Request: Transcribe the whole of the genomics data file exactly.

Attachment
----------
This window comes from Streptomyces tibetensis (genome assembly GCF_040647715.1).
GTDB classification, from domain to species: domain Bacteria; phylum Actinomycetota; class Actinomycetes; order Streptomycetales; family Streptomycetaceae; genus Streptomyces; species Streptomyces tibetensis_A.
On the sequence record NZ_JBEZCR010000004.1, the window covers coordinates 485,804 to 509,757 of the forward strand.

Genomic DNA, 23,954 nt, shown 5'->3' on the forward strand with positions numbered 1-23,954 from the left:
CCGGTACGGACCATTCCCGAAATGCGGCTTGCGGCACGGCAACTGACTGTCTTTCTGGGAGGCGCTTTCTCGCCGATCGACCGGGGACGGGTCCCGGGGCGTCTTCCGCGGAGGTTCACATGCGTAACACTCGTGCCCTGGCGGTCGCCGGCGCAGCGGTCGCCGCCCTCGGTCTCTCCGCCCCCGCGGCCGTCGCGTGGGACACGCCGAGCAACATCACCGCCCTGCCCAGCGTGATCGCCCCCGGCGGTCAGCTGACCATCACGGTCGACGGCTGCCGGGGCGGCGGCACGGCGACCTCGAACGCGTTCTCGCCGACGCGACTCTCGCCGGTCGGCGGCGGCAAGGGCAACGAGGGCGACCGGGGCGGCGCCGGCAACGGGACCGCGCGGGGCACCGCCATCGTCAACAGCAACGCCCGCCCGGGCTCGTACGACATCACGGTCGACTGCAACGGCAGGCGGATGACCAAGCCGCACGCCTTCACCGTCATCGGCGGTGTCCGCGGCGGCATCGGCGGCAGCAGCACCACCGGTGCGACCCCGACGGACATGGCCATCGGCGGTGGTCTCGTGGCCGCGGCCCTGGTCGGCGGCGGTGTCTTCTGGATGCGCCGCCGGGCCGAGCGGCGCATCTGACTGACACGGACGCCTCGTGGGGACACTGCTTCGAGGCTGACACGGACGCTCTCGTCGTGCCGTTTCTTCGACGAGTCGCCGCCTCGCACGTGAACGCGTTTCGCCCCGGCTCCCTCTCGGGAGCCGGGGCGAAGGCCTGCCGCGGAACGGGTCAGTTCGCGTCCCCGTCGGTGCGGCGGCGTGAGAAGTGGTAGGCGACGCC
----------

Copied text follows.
This window comes from Streptomyces tibetensis (genome assembly GCF_040647715.1).
GTDB classification, from domain to species: domain Bacteria; phylum Actinomycetota; class Actinomycetes; order Streptomycetales; family Streptomycetaceae; genus Streptomyces; species Streptomyces tibetensis_A.
On the sequence record NZ_JBEZCR010000004.1, the window covers coordinates 485,804 to 509,757 of the forward strand.

Genomic DNA, 23,954 nt, shown 5'->3' on the forward strand with positions numbered 1-23,954 from the left:
CCGGTACGGACCATTCCCGAAATGCGGCTTGCGGCACGGCAACTGACTGTCTTTCTGGGAGGCGCTTTCTCGCCGATCGACCGGGGACGGGTCCCGGGGCGTCTTCCGCGGAGGTTCACATGCGTAACACTCGTGCCCTGGCGGTCGCCGGCGCAGCGGTCGCCGCCCTCGGTCTCTCCGCCCCCGCGGCCGTCGCGTGGGACACGCCGAGCAACATCACCGCCCTGCCCAGCGTGATCGCCCCCGGCGGTCAGCTGACCATCACGGTCGACGGCTGCCGGGGCGGCGGCACGGCGACCTCGAACGCGTTCTCGCCGACGCGACTCTCGCCGGTCGGCGGCGGCAAGGGCAACGAGGGCGACCGGGGCGGCGCCGGCAACGGGACCGCGCGGGGCACCGCCATCGTCAACAGCAACGCCCGCCCGGGCTCGTACGACATCACGGTCGACTGCAACGGCAGGCGGATGACCAAGCCGCACGCCTTCACCGTCATCGGCGGTGTCCGCGGCGGCATCGGCGGCAGCAGCACCACCGGTGCGACCCCGACGGACATGGCCATCGGCGGTGGTCTCGTGGCCGCGGCCCTGGTCGGCGGCGGTGTCTTCTGGATGCGCCGCCGGGCCGAGCGGCGCATCTGACTGACACGGACGCCTCGTGGGGACACTGCTTCGAGGCTGACACGGACGCTCTCGTCGTGCCGTTTCTTCGACGAGTCGCCGCCTCGCACGTGAACGCGTTTCGCCCCGGCTCCCTCTCGGGAGCCGGGGCGAAGGCCTGCCGCGGAACGGGTCAGTTCGCGTCCCCGTCGGTGCGGCGGCGTGAGAAGTGGTAGGCGACGCC